Facts And Myths : Auto Insurance
Whether you have had insurance for years or getting insurance for the first time, millions of questions can be asked about your auto insurance. There are gratuitous amounts of information you can learn, and over time this information can become misinterpreted. So how can you tell the difference between fact and fiction? Other than talking with an agent, there isn’t a for sure way to get a correct answer. We are going to go over some facts and myths about auto insurance, that way you will have a better understanding of what you should expect when looking for coverage.
Myth: If you have a red car, your insurance cost will be higher.
Truth: There are several factors that determine your auto insurance. These factors range from your driving record to the drivers age. Another major factor is the car that is being insured. Your cars make, model, engine size, body type, and age will affect the cost you will pay. However, the color of your car does not affect how much your insurance will be.
Myth: As you age your premiums rise.
Truth: Many insurance companies offer a discount on auto insurance for drivers over 55, as long as they can complete a safe driving course.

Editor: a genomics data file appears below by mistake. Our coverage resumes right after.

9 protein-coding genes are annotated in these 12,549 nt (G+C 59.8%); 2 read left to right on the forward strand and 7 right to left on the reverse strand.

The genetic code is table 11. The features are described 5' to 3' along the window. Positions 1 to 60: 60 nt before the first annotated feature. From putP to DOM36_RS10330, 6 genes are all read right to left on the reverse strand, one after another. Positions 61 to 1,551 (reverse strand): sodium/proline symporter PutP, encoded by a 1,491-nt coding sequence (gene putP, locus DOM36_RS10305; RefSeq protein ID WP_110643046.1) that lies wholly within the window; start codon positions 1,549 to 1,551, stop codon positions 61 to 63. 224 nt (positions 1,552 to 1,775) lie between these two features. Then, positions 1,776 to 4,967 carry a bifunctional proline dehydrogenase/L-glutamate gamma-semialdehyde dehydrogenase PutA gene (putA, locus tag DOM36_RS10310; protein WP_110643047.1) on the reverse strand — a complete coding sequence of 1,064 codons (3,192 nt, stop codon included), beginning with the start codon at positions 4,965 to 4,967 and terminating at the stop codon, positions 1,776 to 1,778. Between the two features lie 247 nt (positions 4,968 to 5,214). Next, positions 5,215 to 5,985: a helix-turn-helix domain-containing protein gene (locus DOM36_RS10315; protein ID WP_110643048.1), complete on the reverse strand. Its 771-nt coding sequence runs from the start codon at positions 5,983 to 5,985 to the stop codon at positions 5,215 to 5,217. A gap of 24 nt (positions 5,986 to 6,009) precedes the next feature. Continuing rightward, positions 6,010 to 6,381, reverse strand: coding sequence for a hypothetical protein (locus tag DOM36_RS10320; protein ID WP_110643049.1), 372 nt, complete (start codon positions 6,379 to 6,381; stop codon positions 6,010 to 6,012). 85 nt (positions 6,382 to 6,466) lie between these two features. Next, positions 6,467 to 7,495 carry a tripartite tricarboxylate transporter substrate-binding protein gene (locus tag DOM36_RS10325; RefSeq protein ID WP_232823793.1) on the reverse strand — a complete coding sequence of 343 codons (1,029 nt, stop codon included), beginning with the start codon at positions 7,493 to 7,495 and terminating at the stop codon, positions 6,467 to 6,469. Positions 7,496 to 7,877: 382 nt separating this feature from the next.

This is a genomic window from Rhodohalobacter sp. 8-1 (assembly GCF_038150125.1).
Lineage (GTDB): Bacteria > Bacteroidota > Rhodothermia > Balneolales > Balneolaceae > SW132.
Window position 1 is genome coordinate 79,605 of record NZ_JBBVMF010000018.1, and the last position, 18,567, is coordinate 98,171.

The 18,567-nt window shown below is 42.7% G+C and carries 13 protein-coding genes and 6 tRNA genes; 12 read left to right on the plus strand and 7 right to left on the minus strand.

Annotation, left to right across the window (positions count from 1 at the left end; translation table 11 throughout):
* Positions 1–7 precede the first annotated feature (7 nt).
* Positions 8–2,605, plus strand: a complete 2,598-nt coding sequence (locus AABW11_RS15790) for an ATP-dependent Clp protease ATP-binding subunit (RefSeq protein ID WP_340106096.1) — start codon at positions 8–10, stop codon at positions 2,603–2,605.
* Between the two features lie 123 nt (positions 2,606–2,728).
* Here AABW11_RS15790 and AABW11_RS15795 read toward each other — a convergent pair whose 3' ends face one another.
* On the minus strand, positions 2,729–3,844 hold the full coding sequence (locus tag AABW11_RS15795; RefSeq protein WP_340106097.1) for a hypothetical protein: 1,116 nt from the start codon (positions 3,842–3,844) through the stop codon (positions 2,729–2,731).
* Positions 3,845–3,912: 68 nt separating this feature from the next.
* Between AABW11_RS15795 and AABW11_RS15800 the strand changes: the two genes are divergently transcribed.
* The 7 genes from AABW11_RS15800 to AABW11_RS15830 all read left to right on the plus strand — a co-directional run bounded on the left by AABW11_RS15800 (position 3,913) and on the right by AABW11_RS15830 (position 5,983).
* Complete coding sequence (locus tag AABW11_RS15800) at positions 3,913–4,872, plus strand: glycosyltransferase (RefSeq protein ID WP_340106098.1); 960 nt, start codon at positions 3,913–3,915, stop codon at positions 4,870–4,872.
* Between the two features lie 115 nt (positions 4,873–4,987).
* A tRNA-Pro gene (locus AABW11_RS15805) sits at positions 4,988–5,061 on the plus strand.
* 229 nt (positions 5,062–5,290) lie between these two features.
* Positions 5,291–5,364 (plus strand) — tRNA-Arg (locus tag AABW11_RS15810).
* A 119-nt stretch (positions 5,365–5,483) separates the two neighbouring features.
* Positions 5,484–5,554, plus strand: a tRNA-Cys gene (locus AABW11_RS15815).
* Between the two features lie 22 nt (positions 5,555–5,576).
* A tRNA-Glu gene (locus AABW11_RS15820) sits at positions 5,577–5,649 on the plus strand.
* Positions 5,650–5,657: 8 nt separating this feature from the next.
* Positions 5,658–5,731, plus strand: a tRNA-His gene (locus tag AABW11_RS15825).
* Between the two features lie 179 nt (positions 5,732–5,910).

Myth: Having the minimum amount of auto liability insurance required by law is ok.
Truth: Most states require a minimum amount of auto liability coverage. However, insurance is not a necessity that you should be skimpy on. You’ll find that having more coverage than the minimum requirement is needed for most of today’s accidents. If the minimum does not pay for all of the accident, then you will have to pay the rest out of pocket.
Myth: Your credit score is not used to determine your premiums.
Truth: In most states, insurance companies use your credit history to determine and set your rates.
Myth: If other people drive your car and get in an accident, their insurance will cover it.
Truth: Even though you were not driving at the time of the accident, the car insurance policy covering the vehicle is usually responsible for the damages. So make sure that if you let someone borrow your vehicle, they are someone you know will drive responsibly.